«Combat, Memory and Remembrance in Confederation Era Canada: The Hidden History of the Battle of Ridgeway, June 2, 1866 Peter Wronski (Peter Vronsky) ...»
The Fenians were a dauntingly elusive enemy to the Canadians pushing uphill laden down with gear all exposed in the open fields. Private McIntosh was acutely aware of the Fenians‘ skills Somerville, p. 81 Gilbert quoted in Chewett, p. 43 and wartime experience, ―The Fenians in the meantime formed in skirmishing order all along the top of the hill which formed a sort of half moon, it was easy to see that most of them were old soldiers of the American army by their perfect formation and the position they had taken up.‖11 Private Thomas Kilvington, 13th Battalion was frustrated by not being able to take aim at the enemy, ―their breastworks were built of fence rails, sloping from the ground and banked with sods. The Fenians were cowards. They did not expose themselves long enough to take a good aim. We saw their heads behind the defences ducking up and down, and all their shots were going high.‖12 One of the Fenian officers, Captain John S. Mullen, a veteran who had been wounded in the battle of Missionary Ridge in Tennessee recalled of the Canadians, ―To most of us, who had been in the war, it was plain that fighting was new to them. They exposed themselves unnecessarily, which trained men never do. About all they could see of us was a line of flags, about the biggest display of green flags I ever saw, each with a sunburst on it, no harps.‖13 Canada‟s First Casualty The advance party of Company No.
McIntosh, p. 3 Chewett, p. 51; Dunn, p. 53 The Fenians carried an assortment of weapons, but most commonly were armed with the 1863 Springfield.58 calibre percussion rifled musket—both weapon and ammunition similar to what the Canadian troops were carrying.
http://www.nlm.nih.gov/visibleproofs/galleries/technologies/patterns_image_4.html (Retrieved June 22, 2009) Claude Minié designed the now familiar lead cylindro-conoidal bullet with one major difference—it was hollowed out at its base. The hollow was key to producing a bullet that was marginally smaller than the diameter of the barrel and thus easily inserted down the muzzle but when fired, gas from the discharging gunpowder would fill the hollow base and expand the soft lead projectile forcing it outwards against the twisting grooves of the barrel, which could now tightly grip and guide it on its path out the barrel with increased range, power and accuracy.18 There was an unintended side effect: when the hollow-based soft lead bullet hit something, it flattened out, or ―mushroomed‖, into a jagged heavy metal lump. The effect on the human body was devastating. The slug left fist-sized exit wounds. A mere clip by the bullet across the top of the skull—a so-called ‗keyhole‘ wound—on exiting cracked the bone into pieces and hooked half the skull away with it.19 On impact, a flattened Minie ball shattered bone into a pink mist of tiny irreparable shards and splinters. Traces of rotting animal fat with which cartridges were greased were carried by the projectile into wounds, infecting them.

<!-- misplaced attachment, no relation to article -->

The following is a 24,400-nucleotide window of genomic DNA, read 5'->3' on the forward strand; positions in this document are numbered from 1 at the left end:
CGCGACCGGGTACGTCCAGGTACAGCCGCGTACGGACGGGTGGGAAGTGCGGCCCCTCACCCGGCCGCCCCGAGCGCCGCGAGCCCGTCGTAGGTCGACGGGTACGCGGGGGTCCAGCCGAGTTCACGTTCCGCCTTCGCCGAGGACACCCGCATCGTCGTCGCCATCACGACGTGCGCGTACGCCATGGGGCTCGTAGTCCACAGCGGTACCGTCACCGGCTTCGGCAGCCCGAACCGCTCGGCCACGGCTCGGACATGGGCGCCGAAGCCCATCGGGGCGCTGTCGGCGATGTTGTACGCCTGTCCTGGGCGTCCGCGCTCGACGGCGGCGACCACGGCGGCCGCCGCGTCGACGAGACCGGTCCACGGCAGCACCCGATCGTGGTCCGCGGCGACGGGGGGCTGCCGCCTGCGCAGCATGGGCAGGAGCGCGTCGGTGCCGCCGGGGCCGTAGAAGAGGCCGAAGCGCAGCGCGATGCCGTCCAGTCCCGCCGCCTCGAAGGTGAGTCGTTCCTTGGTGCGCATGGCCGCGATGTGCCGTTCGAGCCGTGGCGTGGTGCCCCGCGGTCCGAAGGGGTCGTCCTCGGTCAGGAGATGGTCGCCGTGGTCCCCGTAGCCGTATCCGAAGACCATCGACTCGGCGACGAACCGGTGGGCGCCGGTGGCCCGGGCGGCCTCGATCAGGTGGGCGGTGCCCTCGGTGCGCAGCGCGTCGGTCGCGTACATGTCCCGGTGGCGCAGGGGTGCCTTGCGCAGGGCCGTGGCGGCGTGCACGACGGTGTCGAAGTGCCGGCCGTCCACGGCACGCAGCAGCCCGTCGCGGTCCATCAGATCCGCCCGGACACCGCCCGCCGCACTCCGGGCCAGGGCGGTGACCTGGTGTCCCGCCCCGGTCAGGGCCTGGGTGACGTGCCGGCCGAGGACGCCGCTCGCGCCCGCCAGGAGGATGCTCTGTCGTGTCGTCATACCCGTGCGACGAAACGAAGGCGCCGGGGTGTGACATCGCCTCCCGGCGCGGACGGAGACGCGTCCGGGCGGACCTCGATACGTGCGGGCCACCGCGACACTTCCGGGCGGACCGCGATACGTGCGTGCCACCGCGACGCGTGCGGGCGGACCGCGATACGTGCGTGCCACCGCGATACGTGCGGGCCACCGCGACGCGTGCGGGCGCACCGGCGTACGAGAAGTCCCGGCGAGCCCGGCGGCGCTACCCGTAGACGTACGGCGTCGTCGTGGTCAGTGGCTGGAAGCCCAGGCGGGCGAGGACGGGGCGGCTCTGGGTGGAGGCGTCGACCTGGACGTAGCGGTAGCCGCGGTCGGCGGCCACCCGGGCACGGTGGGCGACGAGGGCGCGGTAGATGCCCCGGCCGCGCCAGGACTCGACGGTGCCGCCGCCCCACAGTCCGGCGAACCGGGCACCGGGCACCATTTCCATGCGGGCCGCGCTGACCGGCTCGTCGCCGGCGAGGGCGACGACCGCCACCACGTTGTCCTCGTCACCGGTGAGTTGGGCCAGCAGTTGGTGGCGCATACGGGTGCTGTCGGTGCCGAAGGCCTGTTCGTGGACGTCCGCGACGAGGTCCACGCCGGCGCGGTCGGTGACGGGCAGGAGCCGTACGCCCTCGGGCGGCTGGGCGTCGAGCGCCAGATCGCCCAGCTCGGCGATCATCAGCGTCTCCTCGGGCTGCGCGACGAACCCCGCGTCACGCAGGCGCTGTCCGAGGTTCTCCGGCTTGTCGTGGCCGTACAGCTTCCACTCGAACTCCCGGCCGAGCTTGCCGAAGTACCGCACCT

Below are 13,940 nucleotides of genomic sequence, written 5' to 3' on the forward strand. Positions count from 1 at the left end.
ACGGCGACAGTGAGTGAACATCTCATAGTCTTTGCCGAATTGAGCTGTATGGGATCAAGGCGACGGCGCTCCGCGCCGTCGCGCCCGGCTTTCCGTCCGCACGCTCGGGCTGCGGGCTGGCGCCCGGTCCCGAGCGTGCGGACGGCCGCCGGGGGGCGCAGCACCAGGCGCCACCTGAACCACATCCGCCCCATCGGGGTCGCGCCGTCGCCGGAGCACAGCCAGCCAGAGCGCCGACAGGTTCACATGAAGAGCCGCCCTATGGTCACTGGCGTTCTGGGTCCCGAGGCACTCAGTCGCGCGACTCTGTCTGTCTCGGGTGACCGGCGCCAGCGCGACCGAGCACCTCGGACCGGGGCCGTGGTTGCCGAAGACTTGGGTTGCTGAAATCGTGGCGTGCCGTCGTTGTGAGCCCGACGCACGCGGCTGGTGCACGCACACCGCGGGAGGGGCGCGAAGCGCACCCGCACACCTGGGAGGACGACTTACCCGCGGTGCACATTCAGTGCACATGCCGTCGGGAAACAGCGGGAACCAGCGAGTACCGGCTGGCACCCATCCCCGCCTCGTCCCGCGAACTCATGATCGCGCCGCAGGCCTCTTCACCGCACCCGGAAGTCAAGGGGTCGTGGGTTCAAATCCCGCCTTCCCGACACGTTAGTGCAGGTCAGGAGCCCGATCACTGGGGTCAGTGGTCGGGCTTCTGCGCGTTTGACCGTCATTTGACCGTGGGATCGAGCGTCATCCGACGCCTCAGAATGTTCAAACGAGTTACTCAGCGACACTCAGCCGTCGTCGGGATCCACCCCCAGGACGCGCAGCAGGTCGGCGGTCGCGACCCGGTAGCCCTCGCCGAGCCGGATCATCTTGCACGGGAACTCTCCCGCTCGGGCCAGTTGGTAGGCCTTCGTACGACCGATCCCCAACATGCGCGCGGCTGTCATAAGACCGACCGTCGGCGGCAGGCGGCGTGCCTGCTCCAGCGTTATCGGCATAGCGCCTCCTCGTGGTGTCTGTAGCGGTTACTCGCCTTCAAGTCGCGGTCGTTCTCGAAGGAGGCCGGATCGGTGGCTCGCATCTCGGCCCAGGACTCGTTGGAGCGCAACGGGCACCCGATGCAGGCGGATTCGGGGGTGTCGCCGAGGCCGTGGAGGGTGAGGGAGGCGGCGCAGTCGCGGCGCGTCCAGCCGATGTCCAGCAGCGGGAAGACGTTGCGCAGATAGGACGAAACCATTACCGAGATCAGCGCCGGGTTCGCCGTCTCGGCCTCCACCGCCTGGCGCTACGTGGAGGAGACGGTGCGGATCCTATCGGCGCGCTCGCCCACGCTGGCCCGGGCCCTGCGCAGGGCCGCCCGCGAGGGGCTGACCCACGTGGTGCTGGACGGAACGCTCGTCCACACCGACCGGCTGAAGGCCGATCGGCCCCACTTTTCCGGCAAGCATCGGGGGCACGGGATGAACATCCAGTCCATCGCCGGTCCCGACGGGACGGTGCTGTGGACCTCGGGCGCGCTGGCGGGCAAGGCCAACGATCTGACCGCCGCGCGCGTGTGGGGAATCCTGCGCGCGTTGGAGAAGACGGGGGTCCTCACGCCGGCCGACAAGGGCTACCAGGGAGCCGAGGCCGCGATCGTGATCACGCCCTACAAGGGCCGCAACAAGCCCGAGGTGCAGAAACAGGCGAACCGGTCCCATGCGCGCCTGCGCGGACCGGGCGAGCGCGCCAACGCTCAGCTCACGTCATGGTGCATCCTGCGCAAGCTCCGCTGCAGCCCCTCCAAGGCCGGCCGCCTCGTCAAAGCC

Amputation was the only known treatment for these kinds of wounds—preferably in the first twenty-four hours before infection set in. In 1866 medical science had not yet identified bacteria as the source of infection and therefore there was no theory of antisepsis. Surgical tools and operating surfaces were not routinely cleaned between amputations, water was not changed and dressings were sometimes reused. ―Laudable pus‖ was thought to be the lining of dead tissue expelled in a healing process and was encouraged to fester.20 Infection and disease were believed to be caused by bad smell—―effluvias‖ or ―miasma‖—and the only antiseptic measures taken consisted of opening windows to air the smell away. In the American Civil War, one‘s chances of surviving enemy fire were much better than surviving one‘s own surgeons.
Greener, pp. 629-633 http://www.nlm.nih.gov/visibleproofs/galleries/technologies/patterns_image_2.html [Retrieved June 22, 2009] https://www.grhsonline.org/file/CivilWarMedicineJuly2008.pdf [Retrieved June 22, 2009] At the end of the nineteenth century, international law prohibited the use in warfare of soft-nosed, hollow point or any ―bullets which expand or flatten easily in the human body.‖ 21 The prohibition is in force to this day when ostensibly only ―clean‖ full metal-jacket nonexpanding ammunition is permitted on the modern battlefield. But at Ridgeway in 1866, both sides viciously peppered each other with this ultra-lethal ammunition.
In Civil War photographs of casualties one can occasionally see corpses whose clothing appear in a state of disarray, as if somebody had been going through their pockets. That was caused by the men themselves, tearing away at their clothes to see if they had been ‗gut-shot.‖22 Every soldier knew that after an initial minute of numbness there was no more painful way to die, than to be shot through the abdomen or stomach. Almost nobody survived an abdominal wound like McEachren‘s. It was a soldier‘s worse nightmare.
Captain J. Edwards at first decided it was too dangerous to move the wounded McEachren while they were under fire and called out, ―Surgeons to the front.‖23 The battalion assistant-surgeon, Dr. Samuel P. May of No. 7 Company QOR, ran forward to the skirmish line, waving his hat and sword and then throwing it down as a signal to the Fenians that he was a noncombatant.24 But firing continued unabated, with the Fenians perhaps not seeing Dr. May‘s desperate signal.25 McEachren‘s sword and belt were removed from his body and laid against a corner of the fence.26 After examining the wound, Dr. May ordered McEachren to be carried to a nearby log house on the other side of Ridge Road. Seventeen-year old George A. Mackenzie and his Hague Declaration Concerning Expanding Bullets of 29 July 1899 Ken Burns, ―A Very Bloody Affair‖, The Civil War, Episode 2, Florentine Films-PBS, 1990.